There was already some sign that the situation in Britain was tense. Irish raiders were attacking the south coast, although Stilicho's defensive arrangements seem to have accurately assessed this probability. However, the Gothic Wars of 402-403 and 404-405 already meant that imperial troops were concentrated on Italy, so Gaul and Britain were perhaps more thinly defended than normal.

In the same year - 406 - Honorius urged the provinciales of the west to take up arms in their own defence and offered freedom to slaves who volunteered to join them. Seeing the writing on the wall, the army in Britain first elevated a soldier named Marcus, but they murdered him when he didn't meet their expectations.

Next they elevated a Briton named Gratian, who appears to have been a civilian and was probably a member of the Romano-British upper class. During the chaos in Gaul, as Franks, Alani, and Romans fought Vandals, Alani, and Suevi near the Rhine, Gratian's four month reign came to an end with deposition and murder.

His main failing seems to have been his refusal to cross the Channel to defeat the invading barbarians before they could launch an invasion of Britain. This is what the ruling classes in Britain most feared, and they expected to receive little help from the imperial government.

Seeing the division and confusion caused by the barbarians in Gaul, the army of Britain may have believed that Britain should not stand alone but should be part of a united Gallic province, as it had been previously under Clodius Albinus (193-197) or Magnus Maximus himself.

Modern Mainz

Barbarians in the form of the Vandals, the Suevi, and the Alani crossed the Rhine en masse at Mainz (above) on the last day of AD 406, bringing chaos to Roman Gaul. They were attacked by Frankish tribes who had already settled on the west bank of the Rhine, and faced defeat until the Alani came to their aid.

The very fact that they believed they could make an attempt of the traditional type on the Continent suggests the army in Britain felt its own strength still to be sufficiently great to overawe and win the support of the surviving Roman and allied forces in Gaul and Germany, or to defeat them if they remained loyal to the imperial government at Ravenna.

Emperor Constantine III steps forward

This does not support the view that Britain had been drained of troops by Stilicho in 401 (or if it had been, that they had not been replaced). When the Britons selected Constantine III, Sozomen, an historian of the Christian church in the fifth century, thought it was because the great name he bore suggested that he would win good fortune in any attempt to grasp the imperial throne. Good fortune played an important part in how Roman troops viewed their leaders.

Whatever the army's motives, Constantine moved swiftly from Britain into Gaul before the barbarian horde of 406 could take the coast, sending officers in advance of him to secure the support of remaining Roman or allied forces.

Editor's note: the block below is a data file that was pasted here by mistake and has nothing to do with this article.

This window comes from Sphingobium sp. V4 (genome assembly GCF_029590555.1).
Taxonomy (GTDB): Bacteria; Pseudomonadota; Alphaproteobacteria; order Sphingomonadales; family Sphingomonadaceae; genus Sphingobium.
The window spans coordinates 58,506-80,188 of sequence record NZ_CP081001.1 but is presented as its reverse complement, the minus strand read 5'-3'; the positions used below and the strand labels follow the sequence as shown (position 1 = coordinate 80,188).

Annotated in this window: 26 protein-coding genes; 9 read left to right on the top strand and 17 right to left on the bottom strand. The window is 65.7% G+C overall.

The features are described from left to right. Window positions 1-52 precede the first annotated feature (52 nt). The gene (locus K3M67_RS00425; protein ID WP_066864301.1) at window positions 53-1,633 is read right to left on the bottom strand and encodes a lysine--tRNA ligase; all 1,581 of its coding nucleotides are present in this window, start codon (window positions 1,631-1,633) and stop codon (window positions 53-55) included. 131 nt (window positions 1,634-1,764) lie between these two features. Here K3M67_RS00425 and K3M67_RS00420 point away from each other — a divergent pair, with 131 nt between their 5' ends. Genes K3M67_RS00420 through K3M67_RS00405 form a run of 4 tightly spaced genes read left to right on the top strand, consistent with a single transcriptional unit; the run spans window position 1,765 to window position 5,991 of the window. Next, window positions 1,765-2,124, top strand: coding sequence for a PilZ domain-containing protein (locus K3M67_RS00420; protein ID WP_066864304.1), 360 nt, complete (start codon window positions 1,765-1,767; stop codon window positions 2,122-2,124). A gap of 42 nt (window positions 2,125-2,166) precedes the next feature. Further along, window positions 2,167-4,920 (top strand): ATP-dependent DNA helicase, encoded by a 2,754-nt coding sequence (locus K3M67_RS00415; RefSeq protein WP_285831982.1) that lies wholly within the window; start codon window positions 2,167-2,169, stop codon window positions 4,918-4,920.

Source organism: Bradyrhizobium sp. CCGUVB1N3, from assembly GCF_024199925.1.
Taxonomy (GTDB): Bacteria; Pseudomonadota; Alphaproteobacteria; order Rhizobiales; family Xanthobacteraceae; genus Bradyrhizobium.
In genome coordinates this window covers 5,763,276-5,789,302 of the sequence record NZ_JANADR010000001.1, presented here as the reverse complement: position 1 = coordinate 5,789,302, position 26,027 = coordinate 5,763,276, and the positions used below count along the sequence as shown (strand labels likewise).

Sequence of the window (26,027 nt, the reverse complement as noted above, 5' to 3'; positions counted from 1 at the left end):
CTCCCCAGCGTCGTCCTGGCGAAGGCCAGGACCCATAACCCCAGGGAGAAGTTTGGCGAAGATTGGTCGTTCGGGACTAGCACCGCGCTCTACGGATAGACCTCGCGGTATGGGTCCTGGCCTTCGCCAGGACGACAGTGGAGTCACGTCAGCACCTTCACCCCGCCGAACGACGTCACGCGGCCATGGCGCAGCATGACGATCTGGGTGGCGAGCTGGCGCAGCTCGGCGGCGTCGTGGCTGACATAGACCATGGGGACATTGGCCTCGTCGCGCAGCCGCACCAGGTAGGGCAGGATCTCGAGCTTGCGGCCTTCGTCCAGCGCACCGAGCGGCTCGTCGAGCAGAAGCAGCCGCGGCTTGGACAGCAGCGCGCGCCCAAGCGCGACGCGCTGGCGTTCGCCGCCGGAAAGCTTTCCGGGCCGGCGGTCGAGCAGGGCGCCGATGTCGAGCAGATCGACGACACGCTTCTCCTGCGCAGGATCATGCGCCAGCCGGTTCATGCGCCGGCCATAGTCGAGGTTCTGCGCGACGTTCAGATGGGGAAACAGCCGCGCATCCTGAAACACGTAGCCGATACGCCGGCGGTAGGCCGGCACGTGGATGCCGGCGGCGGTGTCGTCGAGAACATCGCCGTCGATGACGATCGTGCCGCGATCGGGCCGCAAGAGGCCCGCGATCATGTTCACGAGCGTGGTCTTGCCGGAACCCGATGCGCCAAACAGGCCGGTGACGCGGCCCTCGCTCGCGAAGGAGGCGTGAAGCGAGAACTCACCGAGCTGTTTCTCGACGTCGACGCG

In the event, the barbarians turned south, and Constantine's forces instead faced some stiff fighting against loyalist forces, which they overcame. Constantine quickly took over the administration of Gaul and set about repairing the Rhine defences.

While he could not bring under control the barbarians who were moving about in Gaul, he sent his son Constans as Caesar and his British general Gerontius to secure Hispania in a swift campaign. While, shortly before his own execution, Stilicho tried to stir up some barbarians in Gaul against Constantine, by the end of 408 or the start of 409 Honorius was forced to recognise Constantine as Augustus and that year held the consulship jointly with him.

It looked for the moment as if the army had made the right choice. They had again made Britain part of a united Gallic prefecture under firm Roman control. In Constantine III they had a properly legitimised emperor who owed his elevation to them and whose Continental forces contained senior officers from their own numbers.

There is absolutely no hard evidence that Constantine withdrew the garrison from Britain at this time to reinforce himself in southern Gaul. True, he probably took some frontline army units with him, but it would make the most sense if he tried to balance the disposition of his forces in the traditional way, in order to secure all of his borders and territories. It would make no sense to deplete Britain at a time at which he drew a large amount of support from the island.

However, while Trier had been the seat of Roman central power in Gaul for more than a century, Constantine found it had been moved very far south, to Arles, a transfer which had probably only just happened as a result of the barbarian invasion of 406. The transfer was as yet incomplete - the mint at Trier continued to produce coins both for Constantine and his successor, Jovinus. The result, though, was that Constantine's government was much more distant from Britain than it would have been for Magnus Maximus.

It doesn't seem to have taken the administration in Britain long to see that Constantine's Gallic empire was now very much focussed on the Mediterranean rather than the north, something the Britons would not have been overjoyed to learn. Other problems further complicated the issue.

With Constantine now the recognised joint Augustus, the wandering barbarian tribes entered Hispania and disrupted his empire. Gerontius rebelled and raised his own puppet emperor, beginning preparations to march north and challenge his former commander.

At the same time, (late 408) barbarians in the form of Saxons launched a serious and destructive attack on Britain. Constantine probably did not have the troops to spare to deal with this emergency because when Gerontius revolted the bulk of the army was with him in Hispania.



Text copyright © P L Kessler. An original feature for the History Files.